For my project I wanted to re purpose the wine room in our home into a space for my craft and holiday/party decor. It is a luxury to have a room already outfitted with built-in wooden shelving that is also cool, dry, well-lit, and has a work shelf.  We usually serve and drink wine as soon as we get it and as I told my friend, Jack, you don't need climate control for Wine-In-A-Box!

Try doing this with a wine refrigerator.

I wanted to do a bark finish and discovered Yellow Birch Bark while on my Google search and really liked the gold and silver mash-up which I have through-out the rest of the house. I started with regular 3M Masking Paper used for painting. I like this paper because it is thinner then Butcher Block paper and comes in various widths. Just tear it into different length sections.

I needed the background to be a buttery metallic gold and selected FE Metallic Iridescent Gold Fresco for this layer. I use this for way more then the traditional fresco application (brush, pounce, and pull-out with a foam brush).  Metallic Fresco rolls out nicely without thinning (compared to rolled Palette Deco) and covers well in one coat (compared to Metal Glow). I also like to trowel this product straight out of the bucket-use it where you would normally apply tinted metallic wax, Venetian Hi-Lite Plaster, or Palette Deco Plaster.  Metallic Fresco comes in Gold, Iridescent Gold, Bronze, Copper, Hi-Lite Violet, Hi-Lite Green, HI-Lite Red, Hi-Lite Orange and Hi-Lite Blue. Metallic Fresco is a gold label product. If you use the Silver Label Line, apply Palette Deco Gold instead which is thicker but will give a similar look.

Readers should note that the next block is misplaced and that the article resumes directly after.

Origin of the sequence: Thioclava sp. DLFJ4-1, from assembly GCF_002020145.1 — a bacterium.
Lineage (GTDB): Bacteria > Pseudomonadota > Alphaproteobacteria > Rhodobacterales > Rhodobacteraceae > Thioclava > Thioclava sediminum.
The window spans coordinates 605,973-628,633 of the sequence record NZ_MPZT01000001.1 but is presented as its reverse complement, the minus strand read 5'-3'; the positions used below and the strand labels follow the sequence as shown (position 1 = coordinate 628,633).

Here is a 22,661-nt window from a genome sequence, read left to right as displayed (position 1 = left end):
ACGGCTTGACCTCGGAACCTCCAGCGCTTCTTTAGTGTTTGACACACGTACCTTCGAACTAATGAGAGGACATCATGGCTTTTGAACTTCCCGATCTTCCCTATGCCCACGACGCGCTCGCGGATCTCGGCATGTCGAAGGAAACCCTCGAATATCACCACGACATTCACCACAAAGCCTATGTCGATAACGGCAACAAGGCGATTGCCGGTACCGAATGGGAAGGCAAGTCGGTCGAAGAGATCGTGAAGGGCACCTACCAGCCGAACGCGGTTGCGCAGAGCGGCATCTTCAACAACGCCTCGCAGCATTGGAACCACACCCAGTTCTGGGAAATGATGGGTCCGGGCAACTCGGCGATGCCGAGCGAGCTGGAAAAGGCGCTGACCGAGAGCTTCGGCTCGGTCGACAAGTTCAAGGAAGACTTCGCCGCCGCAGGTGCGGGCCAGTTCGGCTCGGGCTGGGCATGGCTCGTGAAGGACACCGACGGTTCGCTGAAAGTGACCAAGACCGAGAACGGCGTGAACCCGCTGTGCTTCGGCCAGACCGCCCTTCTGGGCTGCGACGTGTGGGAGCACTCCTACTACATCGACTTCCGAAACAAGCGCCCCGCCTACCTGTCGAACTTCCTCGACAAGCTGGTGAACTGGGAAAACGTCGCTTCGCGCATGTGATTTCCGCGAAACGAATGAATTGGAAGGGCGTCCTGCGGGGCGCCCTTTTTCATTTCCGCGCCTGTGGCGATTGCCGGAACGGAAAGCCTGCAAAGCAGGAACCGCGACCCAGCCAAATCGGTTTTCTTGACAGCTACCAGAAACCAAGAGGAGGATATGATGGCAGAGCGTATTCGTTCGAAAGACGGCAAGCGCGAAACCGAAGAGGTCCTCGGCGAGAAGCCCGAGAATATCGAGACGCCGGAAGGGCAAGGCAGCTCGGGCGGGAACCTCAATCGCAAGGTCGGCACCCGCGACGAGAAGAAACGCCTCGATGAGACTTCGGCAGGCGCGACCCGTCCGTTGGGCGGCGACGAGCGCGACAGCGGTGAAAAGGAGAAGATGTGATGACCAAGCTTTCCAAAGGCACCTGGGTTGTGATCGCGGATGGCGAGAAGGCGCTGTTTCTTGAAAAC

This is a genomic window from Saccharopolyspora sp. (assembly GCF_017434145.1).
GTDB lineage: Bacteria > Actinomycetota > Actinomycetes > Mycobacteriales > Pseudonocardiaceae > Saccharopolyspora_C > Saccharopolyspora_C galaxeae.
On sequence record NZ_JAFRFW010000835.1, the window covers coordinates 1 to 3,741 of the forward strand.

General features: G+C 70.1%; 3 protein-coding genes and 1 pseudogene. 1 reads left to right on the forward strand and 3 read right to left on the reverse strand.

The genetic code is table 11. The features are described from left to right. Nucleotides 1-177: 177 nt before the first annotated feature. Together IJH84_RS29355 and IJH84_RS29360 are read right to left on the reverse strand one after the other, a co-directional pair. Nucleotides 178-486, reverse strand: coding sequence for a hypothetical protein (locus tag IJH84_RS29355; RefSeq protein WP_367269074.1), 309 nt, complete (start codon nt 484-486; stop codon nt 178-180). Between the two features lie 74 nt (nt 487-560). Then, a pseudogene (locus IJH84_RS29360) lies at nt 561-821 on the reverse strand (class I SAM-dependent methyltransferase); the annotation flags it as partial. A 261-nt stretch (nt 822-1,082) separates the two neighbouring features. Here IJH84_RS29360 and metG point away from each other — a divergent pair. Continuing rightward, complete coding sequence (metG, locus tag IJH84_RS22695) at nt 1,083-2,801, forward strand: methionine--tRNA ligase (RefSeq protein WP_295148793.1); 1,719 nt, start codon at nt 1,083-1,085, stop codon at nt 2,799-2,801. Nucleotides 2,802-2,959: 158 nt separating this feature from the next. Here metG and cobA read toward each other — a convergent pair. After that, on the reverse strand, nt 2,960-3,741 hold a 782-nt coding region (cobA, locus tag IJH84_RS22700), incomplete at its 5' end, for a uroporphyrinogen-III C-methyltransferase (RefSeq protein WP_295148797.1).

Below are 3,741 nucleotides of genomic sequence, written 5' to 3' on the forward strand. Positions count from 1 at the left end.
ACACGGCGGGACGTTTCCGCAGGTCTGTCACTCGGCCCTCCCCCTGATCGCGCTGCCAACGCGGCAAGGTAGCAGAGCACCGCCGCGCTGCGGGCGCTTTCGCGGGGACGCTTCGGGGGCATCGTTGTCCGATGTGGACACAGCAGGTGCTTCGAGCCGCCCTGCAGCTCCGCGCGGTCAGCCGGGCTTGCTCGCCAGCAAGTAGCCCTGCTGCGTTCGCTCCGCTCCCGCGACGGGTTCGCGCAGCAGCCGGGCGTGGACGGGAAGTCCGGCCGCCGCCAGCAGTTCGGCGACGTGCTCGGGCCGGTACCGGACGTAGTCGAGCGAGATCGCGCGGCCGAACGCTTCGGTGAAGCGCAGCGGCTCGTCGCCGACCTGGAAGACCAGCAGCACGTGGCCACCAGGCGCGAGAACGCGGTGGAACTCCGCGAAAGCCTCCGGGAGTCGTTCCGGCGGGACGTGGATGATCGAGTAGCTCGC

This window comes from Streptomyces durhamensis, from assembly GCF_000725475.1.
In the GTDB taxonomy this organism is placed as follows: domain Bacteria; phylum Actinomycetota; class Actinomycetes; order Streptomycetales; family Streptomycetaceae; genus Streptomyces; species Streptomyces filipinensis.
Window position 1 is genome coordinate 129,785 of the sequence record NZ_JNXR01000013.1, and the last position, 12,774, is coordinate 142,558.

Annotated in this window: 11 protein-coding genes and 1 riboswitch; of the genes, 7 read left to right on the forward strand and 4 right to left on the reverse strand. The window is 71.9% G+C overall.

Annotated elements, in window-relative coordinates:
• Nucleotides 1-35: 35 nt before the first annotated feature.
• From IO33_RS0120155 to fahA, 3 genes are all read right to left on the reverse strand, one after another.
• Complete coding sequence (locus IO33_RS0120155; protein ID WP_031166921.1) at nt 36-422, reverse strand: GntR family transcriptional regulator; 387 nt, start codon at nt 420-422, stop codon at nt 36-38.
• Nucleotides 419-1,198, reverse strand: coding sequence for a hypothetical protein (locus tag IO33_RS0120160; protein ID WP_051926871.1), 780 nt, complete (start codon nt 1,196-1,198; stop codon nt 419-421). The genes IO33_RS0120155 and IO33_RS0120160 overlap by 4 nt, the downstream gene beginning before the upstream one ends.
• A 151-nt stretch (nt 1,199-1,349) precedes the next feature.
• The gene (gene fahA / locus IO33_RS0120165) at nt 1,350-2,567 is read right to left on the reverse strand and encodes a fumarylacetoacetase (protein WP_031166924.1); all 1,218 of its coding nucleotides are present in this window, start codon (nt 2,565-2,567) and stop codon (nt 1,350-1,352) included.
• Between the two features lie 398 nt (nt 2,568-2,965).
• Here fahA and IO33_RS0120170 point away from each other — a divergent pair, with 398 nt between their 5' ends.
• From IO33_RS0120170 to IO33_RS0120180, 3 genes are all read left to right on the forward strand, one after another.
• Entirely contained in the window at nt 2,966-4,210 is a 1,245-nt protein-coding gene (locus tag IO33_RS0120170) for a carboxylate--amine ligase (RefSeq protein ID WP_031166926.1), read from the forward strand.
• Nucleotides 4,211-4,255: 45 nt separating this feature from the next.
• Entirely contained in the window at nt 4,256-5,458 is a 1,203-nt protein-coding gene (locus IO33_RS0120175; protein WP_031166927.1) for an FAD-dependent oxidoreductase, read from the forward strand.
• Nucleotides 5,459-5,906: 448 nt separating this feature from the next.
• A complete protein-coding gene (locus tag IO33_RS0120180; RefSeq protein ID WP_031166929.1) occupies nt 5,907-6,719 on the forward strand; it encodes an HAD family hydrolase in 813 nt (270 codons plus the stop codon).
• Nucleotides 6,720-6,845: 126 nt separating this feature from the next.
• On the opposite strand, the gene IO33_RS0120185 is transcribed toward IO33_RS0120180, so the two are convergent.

The Fresco will look cloudy when applied but dries to a rich solid metallic.  A pint covered 52 3'-long pieces of paper. It also has a fast dry time and you can apply the next layer within 30 minutes.

Birch Bark has a distinct horizontal grain.  For my next layer, I rolled our Bark Roller in Silver Sharkskin and off-rolled the pattern on the paper. For Silver Label users Silver Faux Metal will work but takes longer to dry.  I varied the thickness and width of my rolled lines.